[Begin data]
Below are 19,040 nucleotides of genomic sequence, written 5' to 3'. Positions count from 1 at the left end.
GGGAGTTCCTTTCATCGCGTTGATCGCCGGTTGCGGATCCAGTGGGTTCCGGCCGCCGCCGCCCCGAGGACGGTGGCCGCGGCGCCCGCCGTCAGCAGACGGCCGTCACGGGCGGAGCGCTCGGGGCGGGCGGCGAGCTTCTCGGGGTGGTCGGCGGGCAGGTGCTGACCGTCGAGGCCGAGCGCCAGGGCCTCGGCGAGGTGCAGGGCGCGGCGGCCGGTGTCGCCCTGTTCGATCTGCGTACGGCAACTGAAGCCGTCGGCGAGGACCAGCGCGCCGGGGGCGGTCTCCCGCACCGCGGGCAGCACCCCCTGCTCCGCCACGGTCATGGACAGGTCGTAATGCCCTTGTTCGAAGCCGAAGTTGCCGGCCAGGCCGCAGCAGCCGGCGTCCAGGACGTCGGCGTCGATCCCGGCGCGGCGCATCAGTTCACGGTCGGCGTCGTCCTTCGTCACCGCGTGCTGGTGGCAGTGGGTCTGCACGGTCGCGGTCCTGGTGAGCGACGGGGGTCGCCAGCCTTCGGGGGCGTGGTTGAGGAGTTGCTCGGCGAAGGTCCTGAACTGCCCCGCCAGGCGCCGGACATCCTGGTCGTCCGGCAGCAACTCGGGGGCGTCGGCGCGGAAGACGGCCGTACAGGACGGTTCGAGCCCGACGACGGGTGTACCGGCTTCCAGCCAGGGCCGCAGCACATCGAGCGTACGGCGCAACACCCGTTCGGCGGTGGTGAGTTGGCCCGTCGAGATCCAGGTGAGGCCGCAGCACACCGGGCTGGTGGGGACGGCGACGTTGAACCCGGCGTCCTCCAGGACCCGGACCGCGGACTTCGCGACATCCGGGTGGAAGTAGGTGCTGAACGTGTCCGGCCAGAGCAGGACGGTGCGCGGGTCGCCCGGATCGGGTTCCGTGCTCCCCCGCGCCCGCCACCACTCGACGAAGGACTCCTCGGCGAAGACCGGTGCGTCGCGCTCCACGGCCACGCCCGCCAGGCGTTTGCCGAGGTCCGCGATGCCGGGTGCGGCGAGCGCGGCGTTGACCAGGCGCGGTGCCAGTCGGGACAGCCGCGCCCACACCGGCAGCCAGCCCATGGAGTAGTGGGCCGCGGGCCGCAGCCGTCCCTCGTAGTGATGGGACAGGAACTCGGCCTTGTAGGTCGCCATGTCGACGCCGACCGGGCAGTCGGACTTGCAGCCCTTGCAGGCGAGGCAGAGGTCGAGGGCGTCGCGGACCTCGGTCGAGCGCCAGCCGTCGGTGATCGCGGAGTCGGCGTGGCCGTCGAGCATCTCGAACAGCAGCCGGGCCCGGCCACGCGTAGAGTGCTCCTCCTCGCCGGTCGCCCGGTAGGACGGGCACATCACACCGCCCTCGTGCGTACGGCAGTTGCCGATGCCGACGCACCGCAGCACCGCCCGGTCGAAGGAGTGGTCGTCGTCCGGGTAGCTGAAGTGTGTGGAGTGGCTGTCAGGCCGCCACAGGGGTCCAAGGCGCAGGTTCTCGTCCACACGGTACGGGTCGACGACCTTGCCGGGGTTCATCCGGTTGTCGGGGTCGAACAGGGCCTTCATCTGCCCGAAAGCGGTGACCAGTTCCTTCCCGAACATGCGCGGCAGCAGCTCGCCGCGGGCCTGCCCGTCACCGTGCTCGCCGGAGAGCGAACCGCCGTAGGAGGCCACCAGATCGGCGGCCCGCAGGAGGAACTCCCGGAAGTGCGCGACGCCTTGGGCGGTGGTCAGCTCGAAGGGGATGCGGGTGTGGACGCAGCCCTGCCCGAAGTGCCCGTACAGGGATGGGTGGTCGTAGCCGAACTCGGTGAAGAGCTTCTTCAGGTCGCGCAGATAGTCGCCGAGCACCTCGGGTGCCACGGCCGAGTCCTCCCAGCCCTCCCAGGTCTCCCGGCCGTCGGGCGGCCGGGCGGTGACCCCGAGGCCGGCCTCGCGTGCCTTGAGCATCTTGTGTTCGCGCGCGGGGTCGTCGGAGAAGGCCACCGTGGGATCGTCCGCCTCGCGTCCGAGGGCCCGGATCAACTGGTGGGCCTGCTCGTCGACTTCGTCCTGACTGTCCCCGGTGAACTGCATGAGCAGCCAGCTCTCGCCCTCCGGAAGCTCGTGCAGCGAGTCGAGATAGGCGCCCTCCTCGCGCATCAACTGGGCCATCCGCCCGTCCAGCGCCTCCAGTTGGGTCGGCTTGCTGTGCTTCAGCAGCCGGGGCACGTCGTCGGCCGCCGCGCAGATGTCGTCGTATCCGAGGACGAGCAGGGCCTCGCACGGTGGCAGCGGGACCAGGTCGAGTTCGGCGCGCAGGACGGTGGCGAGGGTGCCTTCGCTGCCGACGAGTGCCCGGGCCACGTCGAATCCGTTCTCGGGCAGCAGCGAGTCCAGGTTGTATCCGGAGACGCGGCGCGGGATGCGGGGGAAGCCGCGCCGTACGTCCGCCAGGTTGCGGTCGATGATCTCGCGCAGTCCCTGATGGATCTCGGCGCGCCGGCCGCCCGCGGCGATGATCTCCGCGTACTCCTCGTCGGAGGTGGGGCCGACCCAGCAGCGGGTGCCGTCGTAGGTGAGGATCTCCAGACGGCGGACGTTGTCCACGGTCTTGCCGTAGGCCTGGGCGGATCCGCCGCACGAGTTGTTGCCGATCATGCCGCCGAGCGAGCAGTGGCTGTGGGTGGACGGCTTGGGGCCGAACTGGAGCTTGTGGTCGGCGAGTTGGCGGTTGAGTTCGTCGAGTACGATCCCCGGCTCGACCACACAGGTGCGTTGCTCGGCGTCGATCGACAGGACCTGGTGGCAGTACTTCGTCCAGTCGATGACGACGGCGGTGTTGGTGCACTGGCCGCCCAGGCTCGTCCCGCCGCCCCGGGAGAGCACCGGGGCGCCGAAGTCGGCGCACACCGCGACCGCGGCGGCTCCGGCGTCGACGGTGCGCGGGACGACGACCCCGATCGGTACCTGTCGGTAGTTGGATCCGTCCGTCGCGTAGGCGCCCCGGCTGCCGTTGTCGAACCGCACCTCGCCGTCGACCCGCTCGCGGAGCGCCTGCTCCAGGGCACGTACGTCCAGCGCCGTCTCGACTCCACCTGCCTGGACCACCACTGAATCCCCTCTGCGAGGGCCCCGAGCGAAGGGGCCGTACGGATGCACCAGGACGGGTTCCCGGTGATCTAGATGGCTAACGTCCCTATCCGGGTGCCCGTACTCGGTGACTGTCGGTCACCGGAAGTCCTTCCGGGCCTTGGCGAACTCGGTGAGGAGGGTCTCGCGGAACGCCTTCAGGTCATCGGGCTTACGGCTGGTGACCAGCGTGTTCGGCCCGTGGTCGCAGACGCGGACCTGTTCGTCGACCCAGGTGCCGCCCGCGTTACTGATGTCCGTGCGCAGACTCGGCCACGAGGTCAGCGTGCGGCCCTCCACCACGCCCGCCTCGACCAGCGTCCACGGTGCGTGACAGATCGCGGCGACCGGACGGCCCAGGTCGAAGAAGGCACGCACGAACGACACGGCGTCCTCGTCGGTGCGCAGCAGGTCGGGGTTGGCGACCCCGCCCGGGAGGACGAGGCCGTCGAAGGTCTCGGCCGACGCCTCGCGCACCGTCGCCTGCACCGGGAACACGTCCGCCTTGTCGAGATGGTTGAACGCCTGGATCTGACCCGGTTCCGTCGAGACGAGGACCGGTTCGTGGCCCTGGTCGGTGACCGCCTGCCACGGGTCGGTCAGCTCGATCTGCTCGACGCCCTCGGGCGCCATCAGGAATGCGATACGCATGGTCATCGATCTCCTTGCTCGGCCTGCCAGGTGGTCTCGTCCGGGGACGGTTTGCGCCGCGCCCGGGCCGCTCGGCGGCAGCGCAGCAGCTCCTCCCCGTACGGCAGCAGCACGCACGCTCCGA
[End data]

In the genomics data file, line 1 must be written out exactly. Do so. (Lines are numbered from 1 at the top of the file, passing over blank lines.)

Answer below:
Below are 19,040 nucleotides of genomic sequence, written 5' to 3'. Positions count from 1 at the left end.